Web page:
So How Much Do You Really Know About the Astros and the DH?

Categories: Baseball, Sports

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There has been a strange uproar over the Astros' possible move to the American League. There's been whining over start times, bitching about Bud Selig and much, much discussion about the designated hitter not being real baseball. And while people are upset, it needs to be noted that the Astros aren't the first such team to switch leagues or conferences.

The Pittsburgh Steelers, the fifth-oldest team in NFL history, switched to the newly formed AFC to help ease the merger with the AFL and to provide for an even number of teams in each conference. After the Steelers agreed to switch, the Colts and Browns also agreed. When the Texans joined the NFL, the Seattle Seahawks moved from the AFC to the NFC. The Houston Rockets moved from the NBA's Eastern Conference to the Western Conference when the Dallas Mavericks joined the NBA. And yes, the Milwaukee Brewers moved from the American League to the National League.

Now since I'm not actually convinced that everybody actually understands the history of the designated hitter, or of the Houston Astros pre-Minute Maid Park, I've devised a little quiz. Have fun.

1. Many people think of the DH as a modern-day creation. But the concept actually dates back to 1906 and was the idea of what Hall-of-Fame manager and owner? And which league actually considered adopting it in 1929?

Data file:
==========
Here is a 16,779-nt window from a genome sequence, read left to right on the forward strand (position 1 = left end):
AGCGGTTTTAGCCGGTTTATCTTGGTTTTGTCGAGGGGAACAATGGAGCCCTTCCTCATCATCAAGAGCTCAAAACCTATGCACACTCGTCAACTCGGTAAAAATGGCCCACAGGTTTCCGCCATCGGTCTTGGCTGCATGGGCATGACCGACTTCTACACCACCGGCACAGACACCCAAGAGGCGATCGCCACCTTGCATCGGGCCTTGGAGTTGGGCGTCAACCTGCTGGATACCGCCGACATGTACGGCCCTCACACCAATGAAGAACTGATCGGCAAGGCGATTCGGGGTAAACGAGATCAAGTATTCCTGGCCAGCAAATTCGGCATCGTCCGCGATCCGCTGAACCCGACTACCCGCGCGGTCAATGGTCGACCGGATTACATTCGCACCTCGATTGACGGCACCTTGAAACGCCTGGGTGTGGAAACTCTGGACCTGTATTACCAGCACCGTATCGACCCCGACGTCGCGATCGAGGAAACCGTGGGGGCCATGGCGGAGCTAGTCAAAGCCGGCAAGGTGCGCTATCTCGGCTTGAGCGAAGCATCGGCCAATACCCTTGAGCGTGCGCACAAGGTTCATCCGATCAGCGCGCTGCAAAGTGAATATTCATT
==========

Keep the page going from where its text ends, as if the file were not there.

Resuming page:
2. For you traditionalist types, answer this: What was the height of the mound in 1968? What is it now? And why did they change it?

3. How many non-DH leagues are there in amateur and professional (non-independent league) baseball?

4. After what season were the Astros sold to William Collins? Where was he going to move the team? Who was the then Astros owner? And what commissioner vetoed the move, pending a Houston referendum on a new stadium?

5. The Colt-45s/Astros were not Houston's original major league franchise. In 1959, Houston was announced as one of the founding members of the Continental League, which was going to be the third major league. Who was the owner of this franchise, and who was the league president?

6. Who is the only pitcher to toss multiple no-hitters while in an Astros uniform?

7. Who is the only person to manage a team to a World Series win to have played for the Astros?

8. What former Astro did Nolan Ryan nail for his 3,000th strikeout? And who was the victim of Ryan's record-setting 3,509th strikeout?

9. The top four starters of the Astros' 1986 NL West winning rotation were acquired through either free agency or by trade. Name the four starters, and tell how they were acquired.

10. In 1992, despite the recommendations of the Astros scouting staff, the Astros drafted Phil Nevin with the number one pick. What Hall-of-Famer-to-be did the scouting staff recommend?

11. This Houston Astro player was the first player to hit for the cycle in both leagues. He's also known for scoring MLB's one-millionth run. Plus, name the Astro who knocked him in for the one-millionth run.

12. Who hit the first regular-season home run in the Astrodome?

13. Who pitched the last no-hitter at the Astrodome?